When Sony finished trailers for “The Amazing Spider-Man 2” and “22 Jump Street” last month, it posted them on YouTube.
That may not seem novel since everything is on YouTube — including this video of a woman leading a poodle aerobics class — but it actually reflects a significant shift in studio marketing strategy.
Three or four years ago, movie studios used Apple or Yahoo’s video players to debut the vast majority of their trailers. That has changed over the past year as social media has grown integral to marketing the biggest studio releases, and studio resistance to YouTube, a behemoth that keeps growing, has softened.
Many studios now use YouTube’s player to debut trailers for their most popular releases. No studio executives wanted to go on the record about the topic with TheWrap for fear of alienating Apple and Yahoo — both still valuable partners — but conversations with executives at several studios confirmed that they increasingly use YouTube to debut trailers.
Rich Raddon, co-founder of ZEFR, a Venice-based company that helps movie studios track and monetize clips on YouTube, described the move as “one of the most interesting things in the industry that nobody is attuned to.”
“A couple years ago, Apple and iTunes and Yahoo owned the market for trailers and that has absolutely changed,” Raddon told TheWrap. “People recognized that YouTube owns 65 percent of internet video traffic around the world either on YouTube.com or through the YouTube player.”
Trailer views on YouTube increased by more than 100 percent from 2011 to 2012, according to Angie Barrick, head of Industry, Media & Entertainment at parent company Google. Complete numbers for 2013 are not available, but the site crossed 1 billion monthly unique viewers last year.
“The key moviegoing audience is on our platform,” Barrick told TheWrap.
Scale is a big reason studios have embraced YouTube, but studio executives told TheWrap that the rise of the social web is just as important.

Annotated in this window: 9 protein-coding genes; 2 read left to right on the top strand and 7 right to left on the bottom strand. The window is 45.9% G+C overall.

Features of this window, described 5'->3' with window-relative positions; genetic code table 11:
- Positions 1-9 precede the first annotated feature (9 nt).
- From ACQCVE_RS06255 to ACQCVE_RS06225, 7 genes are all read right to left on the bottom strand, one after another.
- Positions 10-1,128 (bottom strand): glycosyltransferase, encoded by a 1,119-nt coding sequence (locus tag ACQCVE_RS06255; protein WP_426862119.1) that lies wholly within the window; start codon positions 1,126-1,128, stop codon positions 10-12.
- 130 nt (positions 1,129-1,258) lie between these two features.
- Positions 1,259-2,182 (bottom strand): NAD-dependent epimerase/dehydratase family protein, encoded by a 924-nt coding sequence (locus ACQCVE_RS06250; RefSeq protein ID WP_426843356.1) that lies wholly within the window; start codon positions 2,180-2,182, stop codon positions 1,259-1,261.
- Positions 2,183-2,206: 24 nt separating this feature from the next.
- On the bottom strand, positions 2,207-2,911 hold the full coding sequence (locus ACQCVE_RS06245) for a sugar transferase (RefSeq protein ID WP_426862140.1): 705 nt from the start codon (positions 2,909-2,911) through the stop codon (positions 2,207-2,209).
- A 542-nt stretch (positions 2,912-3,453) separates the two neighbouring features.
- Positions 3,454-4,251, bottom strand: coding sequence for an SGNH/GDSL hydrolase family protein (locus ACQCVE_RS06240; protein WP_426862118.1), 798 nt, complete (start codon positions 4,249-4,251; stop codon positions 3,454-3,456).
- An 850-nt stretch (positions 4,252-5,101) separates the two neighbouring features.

“YouTube has become a vehicle for more distribution of trailers than before because of the ease in sharing and in social media distribution,” one digital marketing executive explained to TheWrap.
Studios want materials for potential blockbusters like “Man of Steel” or “The Amazing Spider-Man 2,” to reach as many people as possible. They mount an entire social campaign around the launch of a trailer, spreading assets to Instagram and Twitter that link back to the trailer.
YouTube is a social network of its own – one of the largest in the world – and the YouTube player makes it easy for news outlets and fans to embed the video and share across their social networks.
Facebook is the exception: Because YouTube uploads don’t show up as well in user feeds as video uploaded directly to that social media site, studios often upload the video directly to Facebook as well.
While YouTube and Facebook share all kinds of data about views and the spread of a particular video, Apple has not been as open about sharing such information. A few different executives labeled them a “difficult partner.”
“Everyone’s goal is to have a really viral piece of content,” Barrick said. “The secondary goals are to understand the metrics beyond the view counts. How many shares are they getting? Which digital partners are supporting them? When they give the YouTube URL to online platforms, it is easy to see who is running with it and helping them drive the view count.”
Apple has always had the advantage in quality, and they retain the cachet of being one of the world’s most respected technology brands. Yet studios’ resistance to YouTube lessened after it introduced HD-quality video.
“Even those in the industry who wanted to be with the prestige brand have come around to this: You have to fish where the fish are,” Raddon said.
Much as scale and social nature have worked in YouTube’s favor in a positive way, they also forced studios’ hands. When a movie studio debuts videos using Apple or Yahoo, users will inevitably scrape the trailer and post it on YouTube before the studios can put it up on their own channel.
That rewards other people with more views, and often means an unsanctioned version of the trailer will show up first in search results on the website. To get around that, studios building up their own YouTube channels. Warner Bros. now boasts more than 750,000 subscribers on YouTube and Sony has topped 250,000. Many others remain below 100,000.
That places control back in the studios’ hands, and control is central to this shift. Using YouTube, studios can post trailers at the exact time they want, and coordinate the rest of that campaign to begin at the same time. Apple demands all the assets a couple of days ahead of time, and has, on occasion, posted the trailers hours before they were supposed to go up.
After a studio debuts a trailer on YouTube, they can bring featurettes or additional footage to other partners.
Studios still debut trailers using Apple and Yahoo – Apple in particular. Two studio executives said Apple delivers the same viewership numbers as YouTube, and that Apple is still be the preferred destination for movies with a smaller social footprint. A trailer for a movie like Spike Jonze‘s “Her,” for example, might get lost on YouTube.
Yet trailers for movies with built-in audiences (blockbusters and sequels) or viral potential (low-budget horror and comedy) are increasingly debuting on YouTube, where sharing on social will happen organically.
In other words, YouTube will offer fans a first glimpse of the movies studios expect to make the most money.